Confirmation bias is an absolute landmine in decision making – especially in digital marketing. For example, keywords have a storied history in SEO. As a result, all too often there is a bias toward wanting to “show up first in Google” for a particular keyword. Business leaders have long held existing theories about how search engines work, and they often look to confirm this bias toward keyword ranking when making new decisions. The reality is that “gaming the system” to help keywords rank high in search results is – hear this clear – an archaic practice (new thinking: personalized results! localization!). Don’t let confirmation bias lead you astray.
One way the Heath brothers suggest avoiding this landmine is through conducting small experiments to validate predictions. For example, use split testing (A/B testing) to validate social media posts and ads. Take the time to ensure status updates are optimized and people are engaging with them, and to ensure which ads are converting.
As the Heath brothers say, “Why predict what you can know?”
Attain Distance Before Deciding
The third step in making a decision is to find ways to attain distance before deciding.
As much as our emotions are valuable in decision making, they can also be disruptive. Short-term emotions tempt us to make decisions that are bad in the long term. For example, observing that your competitor is using Snapchat might make you feel strongly you should be using the social channel as well, but that doesn’t mean you actually should be using the channel.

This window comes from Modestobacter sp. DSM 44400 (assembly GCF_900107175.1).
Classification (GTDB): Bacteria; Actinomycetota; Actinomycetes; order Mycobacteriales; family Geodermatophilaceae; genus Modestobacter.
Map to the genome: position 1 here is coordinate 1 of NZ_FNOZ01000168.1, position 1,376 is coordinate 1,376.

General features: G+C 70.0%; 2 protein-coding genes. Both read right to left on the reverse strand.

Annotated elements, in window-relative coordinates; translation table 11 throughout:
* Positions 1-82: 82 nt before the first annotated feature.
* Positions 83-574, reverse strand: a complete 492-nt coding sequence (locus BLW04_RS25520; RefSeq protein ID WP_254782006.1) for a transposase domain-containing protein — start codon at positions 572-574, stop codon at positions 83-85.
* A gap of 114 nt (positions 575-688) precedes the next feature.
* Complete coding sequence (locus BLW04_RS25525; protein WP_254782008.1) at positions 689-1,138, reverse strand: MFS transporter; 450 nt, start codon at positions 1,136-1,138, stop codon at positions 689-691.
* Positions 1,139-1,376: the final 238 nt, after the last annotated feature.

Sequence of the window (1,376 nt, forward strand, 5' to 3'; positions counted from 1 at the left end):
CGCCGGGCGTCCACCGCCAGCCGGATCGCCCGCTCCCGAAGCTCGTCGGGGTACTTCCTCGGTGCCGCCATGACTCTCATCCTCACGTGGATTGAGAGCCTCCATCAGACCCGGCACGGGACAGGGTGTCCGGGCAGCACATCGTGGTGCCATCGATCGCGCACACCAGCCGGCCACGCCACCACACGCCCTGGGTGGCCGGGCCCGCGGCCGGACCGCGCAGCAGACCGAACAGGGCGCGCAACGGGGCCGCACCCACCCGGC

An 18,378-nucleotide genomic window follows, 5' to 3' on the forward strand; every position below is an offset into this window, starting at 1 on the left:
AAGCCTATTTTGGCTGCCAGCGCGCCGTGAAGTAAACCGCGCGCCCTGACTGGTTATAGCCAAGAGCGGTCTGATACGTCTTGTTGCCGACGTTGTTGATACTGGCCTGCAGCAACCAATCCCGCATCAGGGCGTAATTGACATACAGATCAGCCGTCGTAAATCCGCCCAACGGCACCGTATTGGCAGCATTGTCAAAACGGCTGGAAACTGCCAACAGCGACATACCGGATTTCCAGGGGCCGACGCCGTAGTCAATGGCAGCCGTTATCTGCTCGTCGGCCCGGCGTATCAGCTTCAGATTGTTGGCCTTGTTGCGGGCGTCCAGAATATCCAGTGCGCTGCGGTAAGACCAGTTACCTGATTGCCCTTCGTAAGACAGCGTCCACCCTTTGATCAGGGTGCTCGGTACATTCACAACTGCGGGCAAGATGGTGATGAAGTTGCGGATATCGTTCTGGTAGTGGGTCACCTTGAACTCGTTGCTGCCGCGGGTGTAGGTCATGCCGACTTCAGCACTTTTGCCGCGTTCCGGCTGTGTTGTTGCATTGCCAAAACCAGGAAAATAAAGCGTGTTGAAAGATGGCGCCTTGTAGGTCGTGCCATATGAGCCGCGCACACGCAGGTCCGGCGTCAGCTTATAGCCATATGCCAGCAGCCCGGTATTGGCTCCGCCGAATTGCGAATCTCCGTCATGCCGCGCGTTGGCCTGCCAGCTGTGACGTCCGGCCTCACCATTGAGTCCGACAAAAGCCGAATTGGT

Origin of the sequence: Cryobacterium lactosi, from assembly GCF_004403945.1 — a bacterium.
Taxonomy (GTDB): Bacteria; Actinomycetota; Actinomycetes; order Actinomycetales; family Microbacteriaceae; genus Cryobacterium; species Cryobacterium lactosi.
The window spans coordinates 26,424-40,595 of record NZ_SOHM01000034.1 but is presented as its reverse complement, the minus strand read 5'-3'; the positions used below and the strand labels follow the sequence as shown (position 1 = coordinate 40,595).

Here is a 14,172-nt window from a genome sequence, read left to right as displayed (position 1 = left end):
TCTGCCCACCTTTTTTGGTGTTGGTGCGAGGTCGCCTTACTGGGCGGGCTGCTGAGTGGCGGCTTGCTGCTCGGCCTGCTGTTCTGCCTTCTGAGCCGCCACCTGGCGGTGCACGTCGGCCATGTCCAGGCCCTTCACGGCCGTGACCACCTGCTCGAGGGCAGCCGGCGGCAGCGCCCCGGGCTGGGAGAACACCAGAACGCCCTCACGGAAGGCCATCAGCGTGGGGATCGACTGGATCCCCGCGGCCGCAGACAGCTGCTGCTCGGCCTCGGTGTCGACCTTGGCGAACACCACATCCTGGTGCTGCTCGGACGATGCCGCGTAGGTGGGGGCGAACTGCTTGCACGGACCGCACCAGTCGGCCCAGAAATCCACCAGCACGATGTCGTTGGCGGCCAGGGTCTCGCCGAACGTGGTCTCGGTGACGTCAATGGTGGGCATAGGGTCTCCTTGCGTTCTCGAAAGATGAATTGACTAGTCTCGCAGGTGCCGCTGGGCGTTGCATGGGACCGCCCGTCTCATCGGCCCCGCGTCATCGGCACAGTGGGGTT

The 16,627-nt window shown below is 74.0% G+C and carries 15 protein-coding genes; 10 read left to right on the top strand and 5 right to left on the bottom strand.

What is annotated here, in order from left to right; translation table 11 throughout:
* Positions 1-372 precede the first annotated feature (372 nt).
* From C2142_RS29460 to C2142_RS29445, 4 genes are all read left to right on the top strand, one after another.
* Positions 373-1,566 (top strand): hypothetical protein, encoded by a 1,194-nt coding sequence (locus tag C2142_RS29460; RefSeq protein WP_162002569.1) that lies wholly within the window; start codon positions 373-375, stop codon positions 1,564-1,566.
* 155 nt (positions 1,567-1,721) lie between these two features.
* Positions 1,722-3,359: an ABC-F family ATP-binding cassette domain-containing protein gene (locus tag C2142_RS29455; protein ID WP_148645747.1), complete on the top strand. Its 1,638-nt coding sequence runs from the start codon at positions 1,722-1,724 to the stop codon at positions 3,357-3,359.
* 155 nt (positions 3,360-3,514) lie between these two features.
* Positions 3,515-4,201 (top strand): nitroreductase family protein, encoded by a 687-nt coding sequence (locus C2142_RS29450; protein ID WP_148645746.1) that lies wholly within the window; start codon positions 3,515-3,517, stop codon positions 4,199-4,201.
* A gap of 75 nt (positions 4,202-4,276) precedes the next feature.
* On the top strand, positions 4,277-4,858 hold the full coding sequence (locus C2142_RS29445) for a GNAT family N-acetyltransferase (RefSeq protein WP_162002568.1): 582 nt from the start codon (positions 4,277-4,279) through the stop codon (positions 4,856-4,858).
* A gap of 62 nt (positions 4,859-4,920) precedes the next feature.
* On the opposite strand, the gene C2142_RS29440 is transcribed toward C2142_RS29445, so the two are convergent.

The antidote is shifting your perspective and leaning into your core priorities.
The Heath brothers suggest asking, “What would my best friend do?” or “What would my successor do?” These questions allow you to step away from your frame of reference, and consider how another perspective might lead to a wiser decision.
Furthermore, your core priorities should drive your decision making. Consider the following verse from Robert Frost:
“…So when at times the mob is swayed
To carry praise or blame too far,
We may choose something like a star
To stay our minds on and be staid”
Leaning into your priorities is your opportunity to “choose something like a star.” They are your guideposts.
A franchise client recently prioritized its focus points for franchise development. As a result, our team has shifted focus in how we strategize for digital marketing, to fully align with this priority. This is leading to greater project alignment and targeted decision making.
Prepare To Be Wrong
The fourth step in making a decision is preparing to be wrong.
Yep – you will be wrong. It is an act of hubris to think your decisions will unfold perfectly. Instead you must take the time to plan for both good and bad outcomes.
An effective way to do this, recommended by the Heath brothers, is to set tripwires that will snap you to attention at the right moments. These are trigger points that will show you things are not going well.
For example, properly using Google Analytics will help you see how your website is performing, and will provide you with the information needed for assessment and refinement. Make sure Google Analytics code is on your site, and take time to work through the Google’s Analytics Academy videos for a basic introduction (we have a lot to say about Google as well).
At the end of the day, Google will be Google, and digital marketing is an industry that is highly volatile, filled with doomsday prophets and wild declarations.
But don’t respond to crisis with crisis (my golden rule of crisis management).
Instead, follow the steps above – and the OODA Loop process as a whole– to find a successful model and tool for SEO and digital marketing.
Next we’ll move onto the “A” in the OODA Loop: Act. It’s time to get things done!